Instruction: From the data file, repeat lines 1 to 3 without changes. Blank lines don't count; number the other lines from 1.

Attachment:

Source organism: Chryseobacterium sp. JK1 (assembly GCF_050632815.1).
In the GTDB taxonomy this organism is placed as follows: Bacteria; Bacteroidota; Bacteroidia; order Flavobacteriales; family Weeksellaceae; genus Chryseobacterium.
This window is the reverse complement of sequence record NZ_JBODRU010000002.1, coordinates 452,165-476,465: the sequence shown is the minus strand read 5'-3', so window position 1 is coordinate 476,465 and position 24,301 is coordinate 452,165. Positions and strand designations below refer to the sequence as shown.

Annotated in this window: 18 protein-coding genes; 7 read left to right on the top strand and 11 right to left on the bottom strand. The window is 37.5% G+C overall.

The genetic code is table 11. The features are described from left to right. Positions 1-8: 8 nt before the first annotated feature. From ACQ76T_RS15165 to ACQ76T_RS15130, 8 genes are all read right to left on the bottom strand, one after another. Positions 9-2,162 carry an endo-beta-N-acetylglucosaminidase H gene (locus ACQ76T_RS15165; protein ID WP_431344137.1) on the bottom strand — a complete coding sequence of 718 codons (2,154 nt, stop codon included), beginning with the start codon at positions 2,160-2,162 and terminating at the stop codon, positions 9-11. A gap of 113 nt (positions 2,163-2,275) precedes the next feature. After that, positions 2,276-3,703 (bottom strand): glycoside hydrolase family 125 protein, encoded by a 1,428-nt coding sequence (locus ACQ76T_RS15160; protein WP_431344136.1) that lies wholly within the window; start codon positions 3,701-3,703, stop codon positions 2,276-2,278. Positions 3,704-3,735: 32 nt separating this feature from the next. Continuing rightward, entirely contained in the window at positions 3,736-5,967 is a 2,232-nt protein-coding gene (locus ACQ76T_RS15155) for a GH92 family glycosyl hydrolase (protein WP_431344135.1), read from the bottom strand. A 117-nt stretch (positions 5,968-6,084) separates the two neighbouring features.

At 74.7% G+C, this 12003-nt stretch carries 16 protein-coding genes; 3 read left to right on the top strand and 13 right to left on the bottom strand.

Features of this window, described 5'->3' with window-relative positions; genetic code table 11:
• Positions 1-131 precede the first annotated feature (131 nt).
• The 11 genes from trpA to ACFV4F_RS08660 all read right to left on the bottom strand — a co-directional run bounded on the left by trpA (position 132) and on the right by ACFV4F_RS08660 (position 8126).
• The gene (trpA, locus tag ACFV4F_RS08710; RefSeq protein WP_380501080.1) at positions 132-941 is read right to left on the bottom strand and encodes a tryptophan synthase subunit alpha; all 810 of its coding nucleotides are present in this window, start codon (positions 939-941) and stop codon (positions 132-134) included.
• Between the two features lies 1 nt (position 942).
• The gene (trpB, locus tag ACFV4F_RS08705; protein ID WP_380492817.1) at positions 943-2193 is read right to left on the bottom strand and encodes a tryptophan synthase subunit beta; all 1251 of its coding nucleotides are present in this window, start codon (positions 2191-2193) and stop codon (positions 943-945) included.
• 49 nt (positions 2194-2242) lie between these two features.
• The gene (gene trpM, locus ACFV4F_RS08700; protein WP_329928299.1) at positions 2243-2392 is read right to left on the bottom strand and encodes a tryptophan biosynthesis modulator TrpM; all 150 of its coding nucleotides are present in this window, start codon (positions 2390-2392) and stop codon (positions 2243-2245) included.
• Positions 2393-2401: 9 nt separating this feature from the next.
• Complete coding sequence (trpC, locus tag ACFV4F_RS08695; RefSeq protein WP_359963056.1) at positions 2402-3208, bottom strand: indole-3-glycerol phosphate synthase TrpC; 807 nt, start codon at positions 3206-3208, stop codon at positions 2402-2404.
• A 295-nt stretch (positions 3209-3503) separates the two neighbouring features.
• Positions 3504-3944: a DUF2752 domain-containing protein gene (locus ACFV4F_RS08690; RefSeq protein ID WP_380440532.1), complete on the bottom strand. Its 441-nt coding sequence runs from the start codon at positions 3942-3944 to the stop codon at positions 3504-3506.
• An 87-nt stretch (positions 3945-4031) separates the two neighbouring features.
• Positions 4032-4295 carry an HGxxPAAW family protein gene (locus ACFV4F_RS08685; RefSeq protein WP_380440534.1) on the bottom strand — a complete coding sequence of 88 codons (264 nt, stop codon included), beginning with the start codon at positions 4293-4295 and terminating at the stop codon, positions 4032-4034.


Source organism: Chryseobacterium sp. JK1 (assembly GCF_050632815.1).
In the GTDB taxonomy this organism is placed as follows: Bacteria; Bacteroidota; Bacteroidia; order Flavobacteriales; family Weeksellaceae; genus Chryseobacterium.
This window is the reverse complement of sequence record NZ_JBODRU010000002.1, coordinates 452,165-476,465: the sequence shown is the minus strand read 5'-3', so window position 1 is coordinate 476,465 and position 24,301 is coordinate 452,165. Positions and strand designations below refer to the sequence as shown.